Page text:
The Mark of the Dragonfly
From the beginning, this novel caught my interest, and I found myself engrossed with the adventures of Piper, Anna, and Gee.
The young protagonist Piper is a scrapper and a gifted machinist. The inhabitants of her town all survive by scavenging for items deposited by dangerous meteor storms and selling them to traders. Piper manages to
eke out a living by scrapping and by repairing machines other scrappers bring her. It is a bare subsistence, but it keeps her fed.
In an effort to protect her friend Micah, Piper races into a meteor storm and observes the destruction of a caravan that had foolishly failed to take cover. On discovering that Micah has received a serious head injury, Piper investigates the caravan searching for medical supplies that might save Micah's life. What she discovers is a girl, younger than herself, who has survived. Piper manages to get both injured children back to the village, where she turns Micah over to his brother. In her own home, Piper does what she can for the injured girl.
Anna, the girl, is a strange one with some obsessive habits, and she puzzles Piper. When Piper finds the mark of the Dragonfly on Anna's arm, she is even more at a loss, but since Anna has lost her memory, Piper's curiosity remains unresolved.
When another survivor from the caravan shows up searching for the girl, his presence reduces Anna to a quivering bundle of fear. The man attempts to take Anna by force, and Piper reacts by conking him on the head with a pot; the two girls end up on the run.
Train 401 offers a way to escape, and Piper and Anna manage to board, but they are quickly discovered. Gee, the security guard, knows the girls will be trouble, and initially wants to toss the stowaways off the train, but he is eventually convinced by the mark of the dragonfly on Anna's arm to allow them to stay.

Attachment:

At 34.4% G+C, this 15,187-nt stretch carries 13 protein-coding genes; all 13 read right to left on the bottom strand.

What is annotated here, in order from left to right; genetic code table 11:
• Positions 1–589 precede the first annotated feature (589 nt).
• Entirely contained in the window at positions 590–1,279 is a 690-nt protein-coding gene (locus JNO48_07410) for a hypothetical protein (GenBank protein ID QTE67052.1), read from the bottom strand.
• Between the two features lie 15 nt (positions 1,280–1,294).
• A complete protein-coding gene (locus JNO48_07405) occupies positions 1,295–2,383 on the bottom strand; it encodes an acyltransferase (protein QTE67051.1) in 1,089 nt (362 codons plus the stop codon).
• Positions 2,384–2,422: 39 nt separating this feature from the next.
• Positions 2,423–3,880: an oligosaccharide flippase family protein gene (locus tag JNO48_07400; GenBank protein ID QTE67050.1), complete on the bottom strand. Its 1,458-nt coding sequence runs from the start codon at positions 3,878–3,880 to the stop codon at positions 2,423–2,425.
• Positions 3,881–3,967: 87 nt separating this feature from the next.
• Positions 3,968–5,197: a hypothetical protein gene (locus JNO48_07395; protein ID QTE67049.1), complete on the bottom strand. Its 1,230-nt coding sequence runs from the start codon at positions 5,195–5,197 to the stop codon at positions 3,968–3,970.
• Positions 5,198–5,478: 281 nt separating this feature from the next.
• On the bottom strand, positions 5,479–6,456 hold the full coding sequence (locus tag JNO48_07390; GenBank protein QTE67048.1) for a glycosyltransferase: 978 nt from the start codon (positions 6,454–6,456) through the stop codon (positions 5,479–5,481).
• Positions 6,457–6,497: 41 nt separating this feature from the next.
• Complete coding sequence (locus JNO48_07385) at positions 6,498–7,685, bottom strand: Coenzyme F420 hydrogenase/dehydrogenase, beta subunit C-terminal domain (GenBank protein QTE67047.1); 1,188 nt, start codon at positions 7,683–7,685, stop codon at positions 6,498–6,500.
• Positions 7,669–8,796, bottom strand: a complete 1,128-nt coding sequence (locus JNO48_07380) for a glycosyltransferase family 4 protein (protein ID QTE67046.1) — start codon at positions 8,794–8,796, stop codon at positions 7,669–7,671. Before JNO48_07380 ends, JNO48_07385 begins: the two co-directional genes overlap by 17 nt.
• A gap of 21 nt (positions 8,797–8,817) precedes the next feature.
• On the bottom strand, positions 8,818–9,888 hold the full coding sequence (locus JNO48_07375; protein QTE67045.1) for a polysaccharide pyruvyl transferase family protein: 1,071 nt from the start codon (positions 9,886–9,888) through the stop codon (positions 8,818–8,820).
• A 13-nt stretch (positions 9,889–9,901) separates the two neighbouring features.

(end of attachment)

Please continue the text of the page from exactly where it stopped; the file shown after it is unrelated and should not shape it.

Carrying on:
Why does the man arouse such fear in Anna and what does he want with Anna? What does the mark on Anna's arm mean? What kind of danger awaits the girls and train crew?
What a pleasant surprise. Accepting ARCs is always chancy. Some are excellent, some are entertaining, and some are--well--pretty bad. For the YA/Middle School category, I count this one as excellent. And when I class it as excellent, I mean that I think it will appeal to individuals well outside of the designated age group. In my case, decades outside of the age group.
Johnson skillfully creates a sort of fantasy/steampunk world and populates it with interesting characters and plenty of action.
Piper is a great little heroine, complete with flaws, but with a sense of integrity and compassion. Piper, Anna, and Gee all have something that sets them apart from the norm and must struggle to come to terms with these differences and to do what is right.
Read in January; review scheduled for March.
NetGalley/Random House Children's
YA/Juv/Fantasy. March 25, 2014